The next day, the Wilmington newspaper reported the election results, all the way down to showing that my dad got two votes.

He never found out who cast that other vote.

Wednesday, October 27, 2010

This Week's Cartoon in the Clutch

This week's cartoon is occasioned by the most recent ruling staying the penultimate ruling overturning the military's "Don't Ask, Don't Tell" policy, but it really would have been nice to get out one more cartoon prior to the midterm election.

When polls suggest that there is a serious chance that Tea Partisans who believe in repealing the 14th, 16th and 17th Amendments to the Constitution, in making it legal for corporations to bribe foreign governments, in returning control of health care to insurance company profit managers, in teaching superstition as science, in allowing our major auto manufacturers and all the businesses that depend on them to go out of business (not to mention allowing cascading bank failures on a scale not seen since 1929), in trusting against experience that tax cuts for the richest 1% will ever trickle down past the next richest 1%, and in attacking whatever minority is convenient when their economic theory goes bust -- when there is a serious chance that these cretins will take over the House, the Senate, and the legislatures handling apportionment for the next decade, I find the task of boiling that prospect down into one cartoon daunting in the extreme.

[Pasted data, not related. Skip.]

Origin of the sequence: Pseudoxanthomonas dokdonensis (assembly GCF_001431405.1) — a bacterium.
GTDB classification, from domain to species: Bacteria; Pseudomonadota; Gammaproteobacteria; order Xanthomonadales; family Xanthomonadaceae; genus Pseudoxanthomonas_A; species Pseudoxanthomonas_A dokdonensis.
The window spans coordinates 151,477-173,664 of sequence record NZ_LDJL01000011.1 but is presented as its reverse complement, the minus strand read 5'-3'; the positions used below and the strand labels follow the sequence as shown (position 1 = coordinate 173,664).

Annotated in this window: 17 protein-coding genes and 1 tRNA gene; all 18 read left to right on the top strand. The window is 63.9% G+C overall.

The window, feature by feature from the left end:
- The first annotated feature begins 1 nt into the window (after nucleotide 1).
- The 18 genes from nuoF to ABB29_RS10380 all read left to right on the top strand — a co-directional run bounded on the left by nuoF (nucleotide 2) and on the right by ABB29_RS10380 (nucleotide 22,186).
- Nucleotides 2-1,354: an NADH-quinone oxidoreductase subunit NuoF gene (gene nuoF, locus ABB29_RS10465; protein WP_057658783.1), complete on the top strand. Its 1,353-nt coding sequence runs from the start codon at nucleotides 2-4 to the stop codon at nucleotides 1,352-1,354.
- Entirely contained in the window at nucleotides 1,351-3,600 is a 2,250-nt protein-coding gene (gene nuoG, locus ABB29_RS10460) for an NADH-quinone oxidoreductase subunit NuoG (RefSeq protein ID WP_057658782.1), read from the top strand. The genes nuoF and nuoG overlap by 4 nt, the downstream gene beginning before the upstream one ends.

When the alternatives in many races are spineless Democrats running away from their base in a futile effort to convince voters that they really really really are almost like Republicans, however, it's equally hard to muster any enthusiasm.

How can one explain the Milwaukee Journal Sentinel endorsing Scott Walker for Governor after his disastrous record as Milwaukee County Executive?
The county's Mental Health Complex has been so badly managed under his watch that vulnerable people have been needlessly victimized. His budgets have failed to meet the need, even as overtime salaries for some complex employees boggle the imagination. The Milwaukee County Transit System has suffered route cuts and fare hikes, a victim to diminished county revenues and lack of vision. The state took over what state officials said were badly managed public assistance programs - though county officials said those programs simply were underfunded by the state.

We differ with Walker on some of the stances he's taken during this election. Stopping the fast train between Milwaukee and Madison reflects the kind of fiscal conservatism for which he is known, but it still is shortsighted.